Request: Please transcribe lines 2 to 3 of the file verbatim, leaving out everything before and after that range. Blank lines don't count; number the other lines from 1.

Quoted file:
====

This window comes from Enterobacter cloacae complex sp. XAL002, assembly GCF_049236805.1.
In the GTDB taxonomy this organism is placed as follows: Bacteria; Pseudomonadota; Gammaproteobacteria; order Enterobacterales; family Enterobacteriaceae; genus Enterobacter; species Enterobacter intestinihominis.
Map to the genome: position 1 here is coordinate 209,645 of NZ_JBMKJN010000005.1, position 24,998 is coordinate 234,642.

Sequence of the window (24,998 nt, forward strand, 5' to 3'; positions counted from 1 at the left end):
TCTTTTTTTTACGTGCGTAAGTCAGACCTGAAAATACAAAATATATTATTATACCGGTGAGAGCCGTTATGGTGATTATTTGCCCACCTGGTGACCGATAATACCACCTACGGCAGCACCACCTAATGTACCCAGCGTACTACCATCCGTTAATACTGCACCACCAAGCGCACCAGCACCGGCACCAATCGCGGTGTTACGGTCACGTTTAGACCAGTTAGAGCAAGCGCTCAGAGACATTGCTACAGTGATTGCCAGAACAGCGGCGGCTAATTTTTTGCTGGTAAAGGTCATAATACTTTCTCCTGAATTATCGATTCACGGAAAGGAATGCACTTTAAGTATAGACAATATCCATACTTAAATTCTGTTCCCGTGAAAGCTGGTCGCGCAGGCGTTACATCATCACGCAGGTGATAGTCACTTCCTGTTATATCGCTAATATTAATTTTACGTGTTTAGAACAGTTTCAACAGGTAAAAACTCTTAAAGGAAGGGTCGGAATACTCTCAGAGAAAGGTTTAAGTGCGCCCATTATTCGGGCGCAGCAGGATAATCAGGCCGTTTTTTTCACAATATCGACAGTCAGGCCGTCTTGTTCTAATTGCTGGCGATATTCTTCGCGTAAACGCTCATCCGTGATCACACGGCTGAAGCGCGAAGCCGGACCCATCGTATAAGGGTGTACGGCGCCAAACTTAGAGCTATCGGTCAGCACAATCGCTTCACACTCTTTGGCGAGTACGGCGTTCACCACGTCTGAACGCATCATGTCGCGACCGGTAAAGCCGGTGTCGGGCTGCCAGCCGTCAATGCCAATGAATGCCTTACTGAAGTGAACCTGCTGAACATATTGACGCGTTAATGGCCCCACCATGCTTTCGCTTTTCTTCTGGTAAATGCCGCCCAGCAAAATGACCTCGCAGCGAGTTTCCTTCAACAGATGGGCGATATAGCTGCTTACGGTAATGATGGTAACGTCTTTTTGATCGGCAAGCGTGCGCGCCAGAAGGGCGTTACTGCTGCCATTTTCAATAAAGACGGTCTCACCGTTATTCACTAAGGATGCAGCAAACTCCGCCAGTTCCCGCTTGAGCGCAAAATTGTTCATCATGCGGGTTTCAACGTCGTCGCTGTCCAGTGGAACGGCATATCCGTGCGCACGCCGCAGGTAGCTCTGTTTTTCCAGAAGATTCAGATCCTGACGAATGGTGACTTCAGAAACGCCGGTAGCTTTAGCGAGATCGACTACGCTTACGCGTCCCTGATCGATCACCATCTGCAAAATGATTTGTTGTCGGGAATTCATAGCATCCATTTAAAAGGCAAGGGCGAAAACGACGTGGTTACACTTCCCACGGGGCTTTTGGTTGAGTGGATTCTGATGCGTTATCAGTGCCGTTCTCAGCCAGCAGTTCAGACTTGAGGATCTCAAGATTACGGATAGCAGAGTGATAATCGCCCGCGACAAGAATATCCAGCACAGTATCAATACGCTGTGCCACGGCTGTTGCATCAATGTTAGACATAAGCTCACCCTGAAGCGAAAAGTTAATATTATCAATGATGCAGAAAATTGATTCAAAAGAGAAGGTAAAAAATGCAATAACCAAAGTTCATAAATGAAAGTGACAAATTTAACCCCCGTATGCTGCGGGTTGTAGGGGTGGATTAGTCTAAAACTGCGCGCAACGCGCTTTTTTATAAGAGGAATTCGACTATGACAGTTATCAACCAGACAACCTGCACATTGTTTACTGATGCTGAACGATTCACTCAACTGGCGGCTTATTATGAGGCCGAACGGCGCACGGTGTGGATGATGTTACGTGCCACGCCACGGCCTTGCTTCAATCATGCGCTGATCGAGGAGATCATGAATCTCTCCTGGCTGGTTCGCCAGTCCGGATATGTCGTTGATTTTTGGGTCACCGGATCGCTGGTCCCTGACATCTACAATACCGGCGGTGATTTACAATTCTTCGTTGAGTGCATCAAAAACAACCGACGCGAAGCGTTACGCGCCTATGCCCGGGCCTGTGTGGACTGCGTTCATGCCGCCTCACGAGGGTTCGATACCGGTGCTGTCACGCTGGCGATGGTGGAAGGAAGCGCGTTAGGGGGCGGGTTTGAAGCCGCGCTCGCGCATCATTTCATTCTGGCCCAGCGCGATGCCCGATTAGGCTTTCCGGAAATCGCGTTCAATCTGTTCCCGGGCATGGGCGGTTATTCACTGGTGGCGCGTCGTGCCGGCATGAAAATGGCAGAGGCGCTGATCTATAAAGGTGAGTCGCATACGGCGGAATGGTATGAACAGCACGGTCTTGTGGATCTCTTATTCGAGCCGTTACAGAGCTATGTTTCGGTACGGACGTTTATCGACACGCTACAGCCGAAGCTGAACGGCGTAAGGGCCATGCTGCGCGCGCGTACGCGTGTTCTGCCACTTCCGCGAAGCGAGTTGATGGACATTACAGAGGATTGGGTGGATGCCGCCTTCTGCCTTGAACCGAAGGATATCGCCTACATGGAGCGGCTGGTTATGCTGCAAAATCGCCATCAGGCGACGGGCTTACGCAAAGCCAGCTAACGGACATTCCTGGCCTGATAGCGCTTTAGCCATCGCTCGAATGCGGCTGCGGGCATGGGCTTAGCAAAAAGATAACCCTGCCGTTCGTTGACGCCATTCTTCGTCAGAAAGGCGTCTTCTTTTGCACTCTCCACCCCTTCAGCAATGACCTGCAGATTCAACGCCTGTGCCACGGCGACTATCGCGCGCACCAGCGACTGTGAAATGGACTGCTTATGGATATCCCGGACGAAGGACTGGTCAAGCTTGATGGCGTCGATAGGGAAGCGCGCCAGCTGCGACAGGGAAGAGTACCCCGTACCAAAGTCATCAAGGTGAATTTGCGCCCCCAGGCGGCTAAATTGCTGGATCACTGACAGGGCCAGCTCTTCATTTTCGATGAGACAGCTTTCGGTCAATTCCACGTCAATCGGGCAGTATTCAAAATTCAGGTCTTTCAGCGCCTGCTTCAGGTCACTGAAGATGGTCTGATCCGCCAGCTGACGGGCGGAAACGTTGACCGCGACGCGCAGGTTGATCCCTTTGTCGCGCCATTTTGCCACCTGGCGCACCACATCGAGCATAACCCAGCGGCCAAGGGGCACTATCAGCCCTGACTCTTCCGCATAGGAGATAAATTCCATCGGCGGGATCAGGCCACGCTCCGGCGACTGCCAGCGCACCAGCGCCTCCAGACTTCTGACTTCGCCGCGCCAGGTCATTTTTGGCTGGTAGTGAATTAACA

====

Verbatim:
In the GTDB taxonomy this organism is placed as follows: Bacteria; Pseudomonadota; Gammaproteobacteria; order Enterobacterales; family Enterobacteriaceae; genus Enterobacter; species Enterobacter intestinihominis.
Map to the genome: position 1 here is coordinate 209,645 of NZ_JBMKJN010000005.1, position 24,998 is coordinate 234,642.